Melissa Franklin

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Melissa Franklin
Melissa Franklin.jpg
Born (1956-09-30) September 30, 1956 (age 63)
Alma materUniversity of Toronto
Stanford University
Scientific career
Harvard University
ThesisSelected studies of charmonium decay (1982)
Doctoral advisorGary Feldman
Doctoral studentsDavid Kestenbaum

Melissa Eve Bronwen Franklin (born September 30, 1956) is an experimental particle physicist and the Mallinckrodt Professor of Physics at Harvard University.[1] In 1992 Professor Franklin became the first woman to receive tenure in the Physics department at Harvard University and she served as Chair of the department from 2010 to 2014. While working at Fermi National Accelerator Laboratory in Chicago, her team found some of the first evidences for the existence of the top quark. In 1993, Franklin was elected a fellow of the American Physical Society. She is currently member of the CDF (Fermilab) and ATLAS (CERN) collaborations.

Early life and education[edit]

Franklin was born in Edmonton, Alberta and grew up first in Vancouver, British Columbia and then Toronto, Ontario, where her family moved in 1962. Her father, Stephen Franklin, was a British-born journalist who worked as drama critic for the Ottawa Journal and later as staff writer and editor for Weekend magazine. Her mother, Elsa, was a television producer as well as Canadian author Pierre Berton's manager and literary agent.[2] Melissa Franklin dropped out of high school to form an alternative school with friends.[3] After attending SEED Alternative School and the Lycee Francais Charles de Gaulle in London, she studied physics at the University of Toronto and graduated in 1977.[3] In the summer of 1977, while Melissa Franklin was a student at CERN, she was part of a legendary bar-room bet with John Ellis which in part led to the naming of Penguin diagrams.[4]


Franklin was a student at CERN in 1978, where she met John Ellis. According to Ellis, he coined the name penguin diagrams following a bet he had made with her in a pub. Franklin earned her physics PhD from Stanford University in 1982 with a thesis titled "Selected studies of charmonium decay" under the supervision of Gary Feldman, working with the school's linear accelerator, SLAC.[5][6] She did postdoctoral work at the University of California at Berkeley in the Lawrence Berkeley Laboratory. In 1988 she became an assistant professor at the University of Illinois, and worked at Fermilab in Chicago. In 1987 she joined Harvard University, later becoming the physics department's first tenured woman professor. For over a decade, Franklin traveled between Boston and Chicago every few weeks, to check on and fix equipment at Fermilab. In 1995, her team proved the existence of the top quark.[7]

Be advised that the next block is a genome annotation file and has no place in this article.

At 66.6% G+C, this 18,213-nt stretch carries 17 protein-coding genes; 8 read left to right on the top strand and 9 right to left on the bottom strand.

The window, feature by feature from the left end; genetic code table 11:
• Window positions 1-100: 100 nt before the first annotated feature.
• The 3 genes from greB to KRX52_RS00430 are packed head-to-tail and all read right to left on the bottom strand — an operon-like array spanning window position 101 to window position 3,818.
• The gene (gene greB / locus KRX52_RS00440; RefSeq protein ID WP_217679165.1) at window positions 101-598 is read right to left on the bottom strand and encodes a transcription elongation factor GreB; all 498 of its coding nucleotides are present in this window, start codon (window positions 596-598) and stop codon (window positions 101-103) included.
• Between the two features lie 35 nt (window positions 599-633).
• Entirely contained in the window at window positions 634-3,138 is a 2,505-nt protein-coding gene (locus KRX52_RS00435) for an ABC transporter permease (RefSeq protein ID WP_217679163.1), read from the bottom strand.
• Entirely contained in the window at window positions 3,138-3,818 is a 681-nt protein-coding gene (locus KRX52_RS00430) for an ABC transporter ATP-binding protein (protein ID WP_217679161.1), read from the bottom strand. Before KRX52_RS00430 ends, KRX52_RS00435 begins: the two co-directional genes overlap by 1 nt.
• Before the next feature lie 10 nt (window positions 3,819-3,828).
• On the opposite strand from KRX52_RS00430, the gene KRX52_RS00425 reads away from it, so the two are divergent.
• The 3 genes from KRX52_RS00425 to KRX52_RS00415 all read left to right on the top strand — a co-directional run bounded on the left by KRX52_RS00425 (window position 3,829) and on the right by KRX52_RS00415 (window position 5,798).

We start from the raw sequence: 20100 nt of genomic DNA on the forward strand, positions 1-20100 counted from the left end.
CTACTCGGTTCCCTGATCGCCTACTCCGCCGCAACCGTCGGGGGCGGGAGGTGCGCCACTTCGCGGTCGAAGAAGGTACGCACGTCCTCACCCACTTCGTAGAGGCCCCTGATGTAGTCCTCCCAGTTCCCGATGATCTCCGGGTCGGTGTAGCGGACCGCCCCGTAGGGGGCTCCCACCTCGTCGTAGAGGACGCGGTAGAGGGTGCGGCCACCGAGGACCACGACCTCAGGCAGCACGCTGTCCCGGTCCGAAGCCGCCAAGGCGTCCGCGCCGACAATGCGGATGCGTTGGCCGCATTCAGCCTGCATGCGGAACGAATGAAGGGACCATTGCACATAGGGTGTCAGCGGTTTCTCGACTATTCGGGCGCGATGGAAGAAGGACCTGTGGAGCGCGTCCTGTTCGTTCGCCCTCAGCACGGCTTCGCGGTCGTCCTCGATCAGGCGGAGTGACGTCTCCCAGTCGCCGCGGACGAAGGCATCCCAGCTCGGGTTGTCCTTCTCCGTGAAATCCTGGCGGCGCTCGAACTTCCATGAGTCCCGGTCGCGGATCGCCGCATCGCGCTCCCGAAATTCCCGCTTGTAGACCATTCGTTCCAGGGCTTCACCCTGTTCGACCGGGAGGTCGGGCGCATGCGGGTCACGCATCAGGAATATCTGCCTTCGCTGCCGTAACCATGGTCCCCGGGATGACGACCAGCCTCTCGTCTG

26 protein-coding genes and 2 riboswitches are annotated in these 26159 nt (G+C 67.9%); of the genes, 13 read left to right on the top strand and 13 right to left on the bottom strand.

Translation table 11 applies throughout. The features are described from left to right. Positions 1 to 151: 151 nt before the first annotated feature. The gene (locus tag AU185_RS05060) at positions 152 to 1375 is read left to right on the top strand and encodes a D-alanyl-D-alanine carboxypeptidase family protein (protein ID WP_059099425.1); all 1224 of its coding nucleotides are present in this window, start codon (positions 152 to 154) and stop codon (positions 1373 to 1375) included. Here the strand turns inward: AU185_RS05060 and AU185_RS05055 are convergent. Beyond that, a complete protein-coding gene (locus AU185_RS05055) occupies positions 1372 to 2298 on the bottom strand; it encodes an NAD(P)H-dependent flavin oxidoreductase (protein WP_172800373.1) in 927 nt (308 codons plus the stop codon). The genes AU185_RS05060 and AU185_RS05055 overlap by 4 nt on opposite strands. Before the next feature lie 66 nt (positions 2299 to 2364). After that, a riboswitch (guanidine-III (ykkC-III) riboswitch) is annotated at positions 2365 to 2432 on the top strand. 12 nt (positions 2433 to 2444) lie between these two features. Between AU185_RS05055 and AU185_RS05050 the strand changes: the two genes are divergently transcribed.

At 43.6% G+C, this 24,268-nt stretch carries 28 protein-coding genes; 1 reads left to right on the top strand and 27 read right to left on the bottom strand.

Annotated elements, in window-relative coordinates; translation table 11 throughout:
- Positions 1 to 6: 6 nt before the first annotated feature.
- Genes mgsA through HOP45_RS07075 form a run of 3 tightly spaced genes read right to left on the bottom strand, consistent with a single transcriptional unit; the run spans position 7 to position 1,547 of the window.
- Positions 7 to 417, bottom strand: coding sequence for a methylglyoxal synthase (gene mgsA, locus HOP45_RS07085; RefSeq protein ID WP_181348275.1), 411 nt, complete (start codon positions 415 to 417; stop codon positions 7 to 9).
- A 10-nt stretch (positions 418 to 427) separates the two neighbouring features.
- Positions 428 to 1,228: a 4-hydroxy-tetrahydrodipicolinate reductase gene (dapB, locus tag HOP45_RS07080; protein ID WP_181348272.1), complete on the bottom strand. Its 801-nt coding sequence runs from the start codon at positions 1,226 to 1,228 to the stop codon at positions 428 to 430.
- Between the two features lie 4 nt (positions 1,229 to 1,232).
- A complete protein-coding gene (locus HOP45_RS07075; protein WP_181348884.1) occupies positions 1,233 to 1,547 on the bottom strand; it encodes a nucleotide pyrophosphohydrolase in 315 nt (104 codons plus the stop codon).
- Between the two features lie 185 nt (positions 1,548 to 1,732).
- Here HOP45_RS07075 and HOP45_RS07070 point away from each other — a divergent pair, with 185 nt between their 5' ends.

At Harvard, Franklin co-directs the Laboratory for Particle Physics and Cosmology (LPPC), alongside Gary Feldman, John Huth, Masahiro Morii and Christopher Stubbs. The LPPC studies topics on the Energy Frontier, the Intensity Frontier and the Cosmic Frontier.[8]

Since the 1990s, Franklin has been a frequent guest on the CBC Radio science program Quirks and Quarks.[9] Franklin has also been a frequent lecturer and "dramatic read[er]" in the annual Ig Noble Prize Ceremonies and other events of the Annals of Improbable Research.[10][11][12]


  1. ^ [1] Archived June 26, 2010, at the Wayback Machine
  2. ^ Mckillop, Brian (22 June 2011). Pierre Berton: A Biography. McClelland & Stewart. ISBN 9781551996226 – via Google Books.
  3. ^ a b Yount, Lisa (1999). A to Z of women in science and math. New York, NY: Facts on File. ISBN 0-8160-3797-3.[unreliable source?]
  4. ^ "Melissa Franklin and penguin diagrams". Quantum Diaries Survivor. 2006-02-20. Retrieved 2019-02-20.
  5. ^ Franklin, Melissa Eve Bronwen (1982). "Selected Studies of Charmonium Decays" (PDF). SLAC. Stanford University. Retrieved 2018-05-21.
  6. ^ "Biographical Sketch of Melissa Franklin" (PDF). Department of Physics. Harvard University. Retrieved 2018-05-21.
  7. ^ "Biography: Melissa Franklin". Department of Physics. University of Chicago. Retrieved 2018-05-21.
  8. ^ "Laboratory for Particle Physics and Cosmology (LPPC)". Retrieved 2018-03-02.
  9. ^ "Harbinger". William Rainey Harper College. – via Internet Archive.
  10. ^ "Improbable Research: The 24/7 Lectures". Improbable Research. 2017. Retrieved 2019-02-20.
  11. ^ Abrahams, Marc (2014-09-19). "What happened at the book launch of Too [video]". Improbable Research. Retrieved 2019-02-20.
  12. ^ "Podcast #8: The scientists who taste-tested tadpoles". Improbable Research. 2015-04-22. Retrieved 2019-02-20.

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